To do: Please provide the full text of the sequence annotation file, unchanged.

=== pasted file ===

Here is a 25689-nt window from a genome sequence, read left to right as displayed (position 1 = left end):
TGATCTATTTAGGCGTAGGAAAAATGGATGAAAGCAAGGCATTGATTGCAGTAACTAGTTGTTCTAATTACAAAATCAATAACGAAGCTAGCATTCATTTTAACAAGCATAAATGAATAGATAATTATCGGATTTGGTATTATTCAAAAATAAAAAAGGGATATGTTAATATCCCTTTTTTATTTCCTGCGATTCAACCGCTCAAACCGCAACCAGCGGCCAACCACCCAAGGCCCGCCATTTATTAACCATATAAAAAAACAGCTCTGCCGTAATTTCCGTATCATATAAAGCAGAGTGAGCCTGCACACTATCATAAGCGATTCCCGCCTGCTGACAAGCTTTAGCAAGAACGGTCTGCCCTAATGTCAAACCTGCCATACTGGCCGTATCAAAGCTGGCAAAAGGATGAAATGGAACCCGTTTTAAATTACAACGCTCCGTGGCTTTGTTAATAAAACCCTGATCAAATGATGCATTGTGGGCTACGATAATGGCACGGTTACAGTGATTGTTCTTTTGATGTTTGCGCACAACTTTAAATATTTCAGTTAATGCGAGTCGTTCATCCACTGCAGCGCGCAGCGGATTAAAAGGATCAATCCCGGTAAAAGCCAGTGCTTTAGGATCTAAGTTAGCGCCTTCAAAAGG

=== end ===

Here is a 25689-nt window from a genome sequence, read left to right as displayed (position 1 = left end):
TGATCTATTTAGGCGTAGGAAAAATGGATGAAAGCAAGGCATTGATTGCAGTAACTAGTTGTTCTAATTACAAAATCAATAACGAAGCTAGCATTCATTTTAACAAGCATAAATGAATAGATAATTATCGGATTTGGTATTATTCAAAAATAAAAAAGGGATATGTTAATATCCCTTTTTTATTTCCTGCGATTCAACCGCTCAAACCGCAACCAGCGGCCAACCACCCAAGGCCCGCCATTTATTAACCATATAAAAAAACAGCTCTGCCGTAATTTCCGTATCATATAAAGCAGAGTGAGCCTGCACACTATCATAAGCGATTCCCGCCTGCTGACAAGCTTTAGCAAGAACGGTCTGCCCTAATGTCAAACCTGCCATACTGGCCGTATCAAAGCTGGCAAAAGGATGAAATGGAACCCGTTTTAAATTACAACGCTCCGTGGCTTTGTTAATAAAACCCTGATCAAATGATGCATTGTGGGCTACGATAATGGCACGGTTACAGTGATTGTTCTTTTGATGTTTGCGCACAACTTTAAATATTTCAGTTAATGCGAGTCGTTCATCCACTGCAGCGCGCAGCGGATTAAAAGGATCAATCCCGGTAAAAGCCAGTGCTTTAGGATCTAAGTTAGCGCCTTCAAAAGG